The Johnson circumconic, a term used here for the first time, is the circumconic that passes through the vertices of both the reference triangle and the Johnson triangle. It is a circumellipse for acute triangles and a circumhyperbola for obtuse triangles.
It has circumconic parameters
(1)

and so has trilinear equation
(2)

It passes through Kimberling centers (focus of the Kiepert parabola), (reflection of the circumcenter in the Jerabek antipode ), and .
It has center at the ninepoint center .
Its area is
(3)

Interestingly, the point is the intersection of the Johnson circumconic and both the circumcircle of the reference triangle and the MacBeath circumconic. The point is the intersection of the Johnson circumconic with the Johnson triangle circumcircle. Furthermore, these points are reflections of one another in the ninepoint center (F. M. Jackson, pers. comm., Mar. 15, 2006).
The Johnson circumconic meets the Steiner circumellipse at a point with center function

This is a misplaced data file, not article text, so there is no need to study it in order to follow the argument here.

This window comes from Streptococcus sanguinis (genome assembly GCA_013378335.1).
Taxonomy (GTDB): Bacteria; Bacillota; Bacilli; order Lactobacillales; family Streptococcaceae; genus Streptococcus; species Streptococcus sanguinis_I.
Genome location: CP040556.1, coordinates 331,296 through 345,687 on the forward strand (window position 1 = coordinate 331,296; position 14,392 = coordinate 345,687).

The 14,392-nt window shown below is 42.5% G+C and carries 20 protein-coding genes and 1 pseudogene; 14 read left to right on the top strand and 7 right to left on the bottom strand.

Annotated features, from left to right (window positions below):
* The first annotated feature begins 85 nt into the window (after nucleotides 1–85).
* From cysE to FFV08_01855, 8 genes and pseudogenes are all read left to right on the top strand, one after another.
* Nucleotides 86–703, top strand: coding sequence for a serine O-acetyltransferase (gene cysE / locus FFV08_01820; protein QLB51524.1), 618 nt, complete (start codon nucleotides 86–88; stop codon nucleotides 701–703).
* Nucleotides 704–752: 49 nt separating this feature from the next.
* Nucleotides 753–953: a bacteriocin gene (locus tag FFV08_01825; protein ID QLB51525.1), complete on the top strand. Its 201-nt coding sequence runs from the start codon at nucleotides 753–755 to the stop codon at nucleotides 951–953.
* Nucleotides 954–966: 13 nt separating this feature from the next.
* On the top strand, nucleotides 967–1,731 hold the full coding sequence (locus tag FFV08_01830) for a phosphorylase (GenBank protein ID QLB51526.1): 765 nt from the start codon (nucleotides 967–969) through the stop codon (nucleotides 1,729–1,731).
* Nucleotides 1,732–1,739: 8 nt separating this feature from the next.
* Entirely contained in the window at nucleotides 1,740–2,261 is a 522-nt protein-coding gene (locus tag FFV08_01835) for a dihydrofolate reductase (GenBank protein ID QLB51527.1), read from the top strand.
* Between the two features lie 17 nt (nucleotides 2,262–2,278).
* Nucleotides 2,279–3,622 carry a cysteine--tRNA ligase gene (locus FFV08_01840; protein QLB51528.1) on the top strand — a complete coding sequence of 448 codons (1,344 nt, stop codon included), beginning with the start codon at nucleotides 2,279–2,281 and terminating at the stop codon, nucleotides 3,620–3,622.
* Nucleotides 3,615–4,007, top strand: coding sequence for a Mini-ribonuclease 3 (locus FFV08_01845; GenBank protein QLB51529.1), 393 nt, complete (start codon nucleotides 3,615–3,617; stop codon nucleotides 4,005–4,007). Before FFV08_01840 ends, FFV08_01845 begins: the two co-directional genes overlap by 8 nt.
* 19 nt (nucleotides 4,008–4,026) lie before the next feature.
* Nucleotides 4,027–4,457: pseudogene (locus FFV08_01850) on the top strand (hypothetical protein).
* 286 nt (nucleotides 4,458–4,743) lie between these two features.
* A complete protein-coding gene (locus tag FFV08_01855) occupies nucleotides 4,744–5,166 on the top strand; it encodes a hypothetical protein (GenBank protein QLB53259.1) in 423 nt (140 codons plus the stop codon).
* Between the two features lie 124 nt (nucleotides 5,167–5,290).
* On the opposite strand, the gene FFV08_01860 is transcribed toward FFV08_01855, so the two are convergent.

(4)

which is the isotomic conjugate of . It is also the intersection of lines , , , , , , and , as well as the trilinear pole of the line through for , 216, 232, 264, 324, 393, 2052, and 2404 (P. Moses, pers. comm., Mar. 22, 2006).
Let , , , and be Conway triangle notation. For a point on the circumcircle, the point with
(5)

is on the Johnson circumconic. For a point on the Steiner circumellipse, the point with
(6)

is on the Johnson circumconic. For a point on the MacBeath circumconic, the point with
(7)

is on the Johnson circumconic. For a point on the line at infinity, the point with
(8)

is on the Johnson circumconic (P. Moses, pers. comm., Mar. 22, 2006).